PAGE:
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Robert Rauschenberg

Rauschenberg sues artist for selling his trash

Robert Francis Montgomery's dumpster diving has landed him in litigation

The American artist Robert Rauschenberg has sued an artist in Florida, claiming violation of his rights under the US Visual Artists Rights Act of 1990 (VARA).

According to Rauschenberg, in 2007 the defendant, Robert Francis Montgomery of Florida, who also paints under the name of Robert Fontaine, sold works purportedly by Rauschenberg which Rauschenberg did not create, with certificates of authenticity. Rauschenberg alleges that this violated his rights under VARA to protect the attribution of his work.

Montgomery says there was no violation of artists’ rights because Rauschenberg created the disputed work. His lawyer, Yale T. Freeman of Naples, Florida, told The Art Newspaper that Montgomery found a group of “chromes,” or large negatives, in Rauschenberg’s trash in 1998. Although most of them were given away or discarded over the years, “a piece was sold”, Mr Freeman said. He disagrees that this diluted Rauschenberg’s name or prejudiced his reputation, saying: “Why does the lion want to eat the mouse?”

Rauschenberg is seeking “to prevent the use of his name as being the author of any work of visual art which he did not create”, his court complaint says. He alleges damage to his image from the sales, which he says jeopardise the economic value of his legitimate works, and damage his reputation. The suit seeks to enjoin Montgomery from doing anything likely to confuse or deceive others into believing that art not attribut­able to Rauschenberg came from him.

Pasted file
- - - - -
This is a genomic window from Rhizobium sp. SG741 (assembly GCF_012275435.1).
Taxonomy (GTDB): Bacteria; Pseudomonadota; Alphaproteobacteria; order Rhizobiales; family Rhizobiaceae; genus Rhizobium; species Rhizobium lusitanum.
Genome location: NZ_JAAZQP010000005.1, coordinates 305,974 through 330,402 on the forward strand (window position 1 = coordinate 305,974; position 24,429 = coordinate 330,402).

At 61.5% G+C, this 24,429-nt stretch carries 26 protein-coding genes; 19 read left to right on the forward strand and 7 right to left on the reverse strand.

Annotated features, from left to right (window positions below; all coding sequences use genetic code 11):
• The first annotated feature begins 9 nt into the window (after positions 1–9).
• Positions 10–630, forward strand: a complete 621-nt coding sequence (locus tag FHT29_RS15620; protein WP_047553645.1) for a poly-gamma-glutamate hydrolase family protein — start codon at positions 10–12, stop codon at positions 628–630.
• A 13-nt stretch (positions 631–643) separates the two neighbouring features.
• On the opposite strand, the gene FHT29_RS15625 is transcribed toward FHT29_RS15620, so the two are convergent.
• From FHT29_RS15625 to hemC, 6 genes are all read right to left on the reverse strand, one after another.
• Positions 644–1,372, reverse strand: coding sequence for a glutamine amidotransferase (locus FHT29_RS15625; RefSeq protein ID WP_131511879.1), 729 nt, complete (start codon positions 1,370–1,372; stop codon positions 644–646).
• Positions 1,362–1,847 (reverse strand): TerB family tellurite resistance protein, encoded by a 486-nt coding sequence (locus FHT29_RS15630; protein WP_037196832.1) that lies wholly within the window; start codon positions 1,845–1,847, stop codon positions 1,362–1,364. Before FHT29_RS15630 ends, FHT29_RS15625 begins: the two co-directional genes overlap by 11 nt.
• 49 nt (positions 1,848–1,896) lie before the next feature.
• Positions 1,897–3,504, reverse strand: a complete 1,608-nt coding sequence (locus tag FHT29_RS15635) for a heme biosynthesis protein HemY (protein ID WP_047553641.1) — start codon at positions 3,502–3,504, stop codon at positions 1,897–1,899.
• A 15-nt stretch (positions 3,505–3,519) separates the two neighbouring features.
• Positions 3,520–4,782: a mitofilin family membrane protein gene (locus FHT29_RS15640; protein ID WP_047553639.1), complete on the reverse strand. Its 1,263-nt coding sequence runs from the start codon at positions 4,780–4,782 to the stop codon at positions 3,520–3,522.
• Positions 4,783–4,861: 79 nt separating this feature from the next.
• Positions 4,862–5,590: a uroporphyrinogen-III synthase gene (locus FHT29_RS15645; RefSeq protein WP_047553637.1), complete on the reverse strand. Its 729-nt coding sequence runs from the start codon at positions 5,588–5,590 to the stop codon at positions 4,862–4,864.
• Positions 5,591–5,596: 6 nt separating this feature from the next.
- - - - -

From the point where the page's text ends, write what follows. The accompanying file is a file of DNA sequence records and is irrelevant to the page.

He is also seeking the destruction of all items in Montgomery’s possession bearing Rauschenberg’s name or claiming to be his work, and all profits allegedly wrongly derived from using his name.

Montgomery says that all of Rauschenberg’s claims are barred because Rauschenberg “is the author” of the material which is the subject of the lawsuit. In an answer filed in court on 14 February, Montgomery says that the claims are further barred because if Rauschenberg did sustain damages, they are attributable to the artist’s “own reckless, negligent or culpable conduct”.

Rauschenberg has also filed a lawsuit in state court against Montgomery and H. W. Gallery of Florida, seeking fact-finding in relation to alleged sales of counterfeit works that were purportedly certified as attributable to Rauschenberg. Montgomery is seeking dismissal of that action, saying that it lacks any factual allegations related to actual events.

Appeared in The Art Newspaper Archive, 190 April 2008